The Chinese company in which Hunter Biden held a stake invested in a
Congolese mine that was the site of gross human rights abuses and at
least one death.
Biden, son of Democratic presidential frontrunner Joe Biden, joined the
board of Chinese investment firm BHR in 2013, while his father served as
vice president. He purchased a 10 percent stake in the company in 2017
and maintained that stake even after he resigned from the board in
October. Among BHR's investments was the largest cobalt and copper mine
in the Democratic Republic of Congo, the Tenke Fungurume mine, where the
Congolese military in June executed a brutal crackdown on illegal mining
viewed as a threat to the mine's bottom line. Since then, the
military has torched houses and cracked down on dissent in the
region—actions that drew the condemnation of human rights groups.
"Given the long history of excessive use of force by the Congolese army
and its lack of appropriate training in managing public order, the DRC
government must immediately withdraw its armed forces from the mines to
avert unlawful killings," Amnesty International spokeswoman Sarah
Jackson said in a statement.
The violence came to a head in August, when the military shot a woman
dead, according to AFP.
BHR finalized the sale of its stake in
the mine to another Chinese entity in September, a transaction that
netted the firm $1.1
billion. While Biden's legal team has claimed that the BHR shares have
yet to pay dividends, he stands to benefit financially when he sells
those shares. Biden's attorney did not respond to requests for comment
about BHR's dealings in the Congo.
Biden's international business dealings have become a campaign issue in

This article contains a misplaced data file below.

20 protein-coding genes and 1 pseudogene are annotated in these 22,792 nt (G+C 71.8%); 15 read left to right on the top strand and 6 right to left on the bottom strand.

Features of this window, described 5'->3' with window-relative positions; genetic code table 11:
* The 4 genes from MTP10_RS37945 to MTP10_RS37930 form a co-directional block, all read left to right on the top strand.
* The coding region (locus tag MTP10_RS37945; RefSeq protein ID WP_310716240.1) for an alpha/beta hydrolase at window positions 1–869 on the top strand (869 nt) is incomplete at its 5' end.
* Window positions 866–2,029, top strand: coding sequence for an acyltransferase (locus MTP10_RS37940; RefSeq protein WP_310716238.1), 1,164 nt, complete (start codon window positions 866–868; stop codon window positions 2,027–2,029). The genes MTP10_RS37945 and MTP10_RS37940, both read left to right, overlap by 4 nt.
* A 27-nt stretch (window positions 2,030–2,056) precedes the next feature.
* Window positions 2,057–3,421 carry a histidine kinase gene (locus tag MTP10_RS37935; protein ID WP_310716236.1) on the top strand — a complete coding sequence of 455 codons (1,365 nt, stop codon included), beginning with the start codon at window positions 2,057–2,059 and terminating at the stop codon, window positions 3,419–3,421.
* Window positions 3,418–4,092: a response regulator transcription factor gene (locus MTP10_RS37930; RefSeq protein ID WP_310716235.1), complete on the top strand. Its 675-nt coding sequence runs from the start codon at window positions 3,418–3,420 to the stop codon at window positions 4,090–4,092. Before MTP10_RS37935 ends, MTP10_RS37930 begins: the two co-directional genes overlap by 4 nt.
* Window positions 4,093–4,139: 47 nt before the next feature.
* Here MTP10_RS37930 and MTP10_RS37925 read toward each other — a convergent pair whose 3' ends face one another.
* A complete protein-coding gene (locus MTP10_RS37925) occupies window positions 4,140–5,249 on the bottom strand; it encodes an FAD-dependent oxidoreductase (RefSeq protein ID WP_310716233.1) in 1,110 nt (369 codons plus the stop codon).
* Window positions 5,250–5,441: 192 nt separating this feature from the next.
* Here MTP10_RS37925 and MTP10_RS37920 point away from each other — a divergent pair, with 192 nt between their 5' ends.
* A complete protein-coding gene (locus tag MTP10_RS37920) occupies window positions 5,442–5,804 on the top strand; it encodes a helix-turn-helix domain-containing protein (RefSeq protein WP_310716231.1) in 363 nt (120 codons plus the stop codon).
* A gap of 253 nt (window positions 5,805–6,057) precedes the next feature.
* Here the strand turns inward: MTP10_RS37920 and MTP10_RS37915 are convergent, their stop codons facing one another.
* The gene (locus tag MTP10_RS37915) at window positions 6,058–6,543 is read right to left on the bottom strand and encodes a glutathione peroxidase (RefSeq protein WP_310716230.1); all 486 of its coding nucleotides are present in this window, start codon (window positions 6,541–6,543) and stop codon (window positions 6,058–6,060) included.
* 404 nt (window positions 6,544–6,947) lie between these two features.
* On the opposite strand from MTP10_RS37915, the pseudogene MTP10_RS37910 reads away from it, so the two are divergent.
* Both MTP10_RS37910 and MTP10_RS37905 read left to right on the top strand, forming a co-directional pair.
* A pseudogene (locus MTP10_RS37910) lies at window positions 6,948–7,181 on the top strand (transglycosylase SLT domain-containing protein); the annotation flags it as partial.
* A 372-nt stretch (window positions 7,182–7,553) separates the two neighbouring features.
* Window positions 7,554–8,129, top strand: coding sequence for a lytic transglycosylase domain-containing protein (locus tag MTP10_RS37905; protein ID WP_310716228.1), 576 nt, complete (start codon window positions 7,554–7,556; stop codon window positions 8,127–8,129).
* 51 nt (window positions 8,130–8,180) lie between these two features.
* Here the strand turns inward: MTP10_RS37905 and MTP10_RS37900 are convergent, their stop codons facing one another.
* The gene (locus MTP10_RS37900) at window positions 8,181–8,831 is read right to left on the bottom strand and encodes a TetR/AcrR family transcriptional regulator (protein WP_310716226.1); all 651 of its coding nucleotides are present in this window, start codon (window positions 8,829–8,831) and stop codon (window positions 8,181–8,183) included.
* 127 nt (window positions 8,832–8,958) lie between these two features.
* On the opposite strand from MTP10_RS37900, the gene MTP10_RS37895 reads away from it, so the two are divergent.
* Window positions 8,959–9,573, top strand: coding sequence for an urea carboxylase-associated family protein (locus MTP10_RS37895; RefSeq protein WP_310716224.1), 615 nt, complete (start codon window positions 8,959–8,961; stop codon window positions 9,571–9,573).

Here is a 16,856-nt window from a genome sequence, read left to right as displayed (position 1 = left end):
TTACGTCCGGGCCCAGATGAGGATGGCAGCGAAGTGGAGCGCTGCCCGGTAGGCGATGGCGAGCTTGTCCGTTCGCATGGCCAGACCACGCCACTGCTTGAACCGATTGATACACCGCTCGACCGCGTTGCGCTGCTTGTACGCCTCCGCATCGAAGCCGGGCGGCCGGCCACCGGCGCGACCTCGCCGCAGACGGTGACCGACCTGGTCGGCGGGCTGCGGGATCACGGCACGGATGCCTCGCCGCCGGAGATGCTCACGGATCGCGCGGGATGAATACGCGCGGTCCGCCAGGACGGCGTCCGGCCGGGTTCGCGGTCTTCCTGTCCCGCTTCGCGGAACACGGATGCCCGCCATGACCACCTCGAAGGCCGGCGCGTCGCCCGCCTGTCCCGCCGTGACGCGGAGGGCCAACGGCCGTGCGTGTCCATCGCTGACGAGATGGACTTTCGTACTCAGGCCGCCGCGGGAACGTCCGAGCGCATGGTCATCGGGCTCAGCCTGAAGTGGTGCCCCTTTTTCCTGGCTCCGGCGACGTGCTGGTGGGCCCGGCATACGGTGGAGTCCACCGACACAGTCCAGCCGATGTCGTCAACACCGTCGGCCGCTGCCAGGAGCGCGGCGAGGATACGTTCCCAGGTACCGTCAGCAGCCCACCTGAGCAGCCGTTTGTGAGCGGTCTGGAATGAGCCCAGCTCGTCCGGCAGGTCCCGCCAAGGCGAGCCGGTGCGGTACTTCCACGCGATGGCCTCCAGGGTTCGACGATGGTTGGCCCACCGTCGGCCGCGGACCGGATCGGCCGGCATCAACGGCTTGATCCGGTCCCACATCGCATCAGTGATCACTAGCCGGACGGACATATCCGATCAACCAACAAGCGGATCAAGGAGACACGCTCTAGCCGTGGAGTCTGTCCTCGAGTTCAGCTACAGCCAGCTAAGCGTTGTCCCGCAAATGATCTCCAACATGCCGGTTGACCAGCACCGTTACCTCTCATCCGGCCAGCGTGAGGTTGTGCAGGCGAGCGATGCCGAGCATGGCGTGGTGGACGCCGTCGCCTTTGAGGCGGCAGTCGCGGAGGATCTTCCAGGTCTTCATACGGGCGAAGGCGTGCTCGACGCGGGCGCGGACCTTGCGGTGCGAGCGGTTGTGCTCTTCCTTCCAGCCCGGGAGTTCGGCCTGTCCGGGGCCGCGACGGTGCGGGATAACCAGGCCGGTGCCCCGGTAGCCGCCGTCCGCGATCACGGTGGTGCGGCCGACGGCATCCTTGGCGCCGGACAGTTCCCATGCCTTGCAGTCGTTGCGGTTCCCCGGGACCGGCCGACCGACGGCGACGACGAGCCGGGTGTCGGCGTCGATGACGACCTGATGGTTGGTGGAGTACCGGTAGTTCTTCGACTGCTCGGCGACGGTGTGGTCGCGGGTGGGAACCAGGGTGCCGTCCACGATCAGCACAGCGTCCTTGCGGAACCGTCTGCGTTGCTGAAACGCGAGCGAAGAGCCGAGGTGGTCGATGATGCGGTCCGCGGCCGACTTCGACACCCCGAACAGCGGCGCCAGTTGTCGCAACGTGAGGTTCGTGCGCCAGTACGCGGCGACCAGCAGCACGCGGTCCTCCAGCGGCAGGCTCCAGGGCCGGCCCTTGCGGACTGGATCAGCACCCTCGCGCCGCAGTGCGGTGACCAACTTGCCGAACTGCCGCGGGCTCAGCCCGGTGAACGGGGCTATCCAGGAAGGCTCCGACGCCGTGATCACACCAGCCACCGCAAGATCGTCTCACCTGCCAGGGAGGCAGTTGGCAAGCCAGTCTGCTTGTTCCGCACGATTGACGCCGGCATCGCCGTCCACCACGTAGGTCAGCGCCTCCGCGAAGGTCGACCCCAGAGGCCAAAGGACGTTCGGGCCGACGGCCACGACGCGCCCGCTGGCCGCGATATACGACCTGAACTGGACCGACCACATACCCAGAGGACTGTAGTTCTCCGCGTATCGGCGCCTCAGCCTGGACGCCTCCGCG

the 2020 Democratic primary, sparking accusations of cronyism and
spurring his decision to step down from BHR's board in October. Biden
has also pledged that, should his father be elected president, he would
not sit on the boards or work on behalf of foreign-owned companies. Joe
Biden's presidential campaign did not respond to a request for comment.
BHR leveraged financial support from China Molybdenum, a Chinese
resource company, to purchase a 24 percent stake in Congo's Tenke
Fungurume mine in 2017. The transaction gave China Molybdenum, which was
already a majority stakeholder in the Congolese mine, the "exclusive
right" to purchase BHR's stakes in the mine in the future.
Neither China Molybdenum nor BHR responded to requests for comments.
The area surrounding the Tenke Fungurume mine had more than 10,000
"artisanal" miners who often illegally acquire ores in areas reserved
for the Chinese enterprise. China Molybdenum previously identified the
illegal miners as a "significant security risk" that might affect
production output in the future. The mine's management has asked the
government to do more to secure the concession but did not urge a
military solution, according to Reuters.
The Congolese military evicted the alleged illegal miners in June,
deploying between 600 and 800 troops in the mining concession, according
Watchdog groups quickly urged the Congolese military, which has a poor
human rights record, to stand down. Amnesty International said in July
that Congo should "withdraw armed forces from Fungurume mines to avert
"The deployment of the military, if not properly managed, risks turning
into untimely human rights violations, which can damage the company's
reputation and the supply chain of Congolese cobalt," the South Africa
Resource Watch said in a statement.
The confrontation between the military and the miners quickly turned